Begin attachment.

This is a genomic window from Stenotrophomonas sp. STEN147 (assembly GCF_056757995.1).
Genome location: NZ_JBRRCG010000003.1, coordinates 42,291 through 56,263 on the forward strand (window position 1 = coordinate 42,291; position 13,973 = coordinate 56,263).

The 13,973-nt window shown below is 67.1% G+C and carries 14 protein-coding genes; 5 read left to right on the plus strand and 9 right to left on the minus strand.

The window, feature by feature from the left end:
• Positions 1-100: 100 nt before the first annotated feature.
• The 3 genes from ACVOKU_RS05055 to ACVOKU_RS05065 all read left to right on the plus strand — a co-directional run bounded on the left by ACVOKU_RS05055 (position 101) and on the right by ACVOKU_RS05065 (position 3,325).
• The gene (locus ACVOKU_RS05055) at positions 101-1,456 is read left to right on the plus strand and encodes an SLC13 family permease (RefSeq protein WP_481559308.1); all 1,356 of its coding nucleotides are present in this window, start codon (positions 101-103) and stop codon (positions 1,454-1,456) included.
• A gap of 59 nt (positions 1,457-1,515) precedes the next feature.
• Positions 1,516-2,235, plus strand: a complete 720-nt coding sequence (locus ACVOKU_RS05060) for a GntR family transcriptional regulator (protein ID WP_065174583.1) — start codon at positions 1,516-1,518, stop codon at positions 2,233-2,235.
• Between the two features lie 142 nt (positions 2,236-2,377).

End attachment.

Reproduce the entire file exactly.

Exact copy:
This is a genomic window from Stenotrophomonas sp. STEN147 (assembly GCF_056757995.1).
Genome location: NZ_JBRRCG010000003.1, coordinates 42,291 through 56,263 on the forward strand (window position 1 = coordinate 42,291; position 13,973 = coordinate 56,263).

The 13,973-nt window shown below is 67.1% G+C and carries 14 protein-coding genes; 5 read left to right on the plus strand and 9 right to left on the minus strand.

The window, feature by feature from the left end:
• Positions 1-100: 100 nt before the first annotated feature.
• The 3 genes from ACVOKU_RS05055 to ACVOKU_RS05065 all read left to right on the plus strand — a co-directional run bounded on the left by ACVOKU_RS05055 (position 101) and on the right by ACVOKU_RS05065 (position 3,325).
• The gene (locus ACVOKU_RS05055) at positions 101-1,456 is read left to right on the plus strand and encodes an SLC13 family permease (RefSeq protein WP_481559308.1); all 1,356 of its coding nucleotides are present in this window, start codon (positions 101-103) and stop codon (positions 1,454-1,456) included.
• A gap of 59 nt (positions 1,457-1,515) precedes the next feature.
• Positions 1,516-2,235, plus strand: a complete 720-nt coding sequence (locus ACVOKU_RS05060) for a GntR family transcriptional regulator (protein ID WP_065174583.1) — start codon at positions 1,516-1,518, stop codon at positions 2,233-2,235.
• Between the two features lie 142 nt (positions 2,236-2,377).